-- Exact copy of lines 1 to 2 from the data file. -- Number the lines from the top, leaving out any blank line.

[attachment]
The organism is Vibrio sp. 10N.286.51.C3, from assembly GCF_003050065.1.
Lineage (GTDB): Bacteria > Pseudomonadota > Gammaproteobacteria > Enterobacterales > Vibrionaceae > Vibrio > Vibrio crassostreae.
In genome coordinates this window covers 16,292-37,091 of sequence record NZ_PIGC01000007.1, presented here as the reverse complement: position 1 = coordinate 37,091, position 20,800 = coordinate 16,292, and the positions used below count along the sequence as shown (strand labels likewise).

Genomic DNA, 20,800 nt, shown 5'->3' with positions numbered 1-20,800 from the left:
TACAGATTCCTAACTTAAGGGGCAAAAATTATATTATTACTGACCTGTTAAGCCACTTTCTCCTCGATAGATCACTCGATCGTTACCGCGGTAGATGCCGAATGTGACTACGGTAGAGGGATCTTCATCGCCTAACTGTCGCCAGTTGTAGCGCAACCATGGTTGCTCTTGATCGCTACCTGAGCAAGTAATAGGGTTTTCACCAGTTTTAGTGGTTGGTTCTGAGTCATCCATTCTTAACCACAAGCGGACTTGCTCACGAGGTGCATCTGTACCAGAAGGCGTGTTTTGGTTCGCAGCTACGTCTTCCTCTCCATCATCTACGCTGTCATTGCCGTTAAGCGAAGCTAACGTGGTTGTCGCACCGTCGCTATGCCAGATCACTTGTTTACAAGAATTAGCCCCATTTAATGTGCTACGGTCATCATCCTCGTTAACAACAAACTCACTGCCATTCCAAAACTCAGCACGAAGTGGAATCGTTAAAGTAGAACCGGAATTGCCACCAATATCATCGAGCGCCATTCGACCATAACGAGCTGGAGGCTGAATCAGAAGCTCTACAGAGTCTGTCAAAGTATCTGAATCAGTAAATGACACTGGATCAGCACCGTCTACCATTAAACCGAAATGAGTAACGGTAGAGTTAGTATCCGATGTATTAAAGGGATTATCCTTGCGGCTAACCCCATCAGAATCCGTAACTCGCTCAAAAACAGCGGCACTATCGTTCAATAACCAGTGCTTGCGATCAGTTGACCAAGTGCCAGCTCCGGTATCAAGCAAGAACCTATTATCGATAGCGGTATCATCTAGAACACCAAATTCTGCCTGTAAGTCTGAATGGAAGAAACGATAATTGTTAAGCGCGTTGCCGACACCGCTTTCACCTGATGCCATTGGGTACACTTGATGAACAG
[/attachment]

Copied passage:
The organism is Vibrio sp. 10N.286.51.C3, from assembly GCF_003050065.1.
Lineage (GTDB): Bacteria > Pseudomonadota > Gammaproteobacteria > Enterobacterales > Vibrionaceae > Vibrio > Vibrio crassostreae.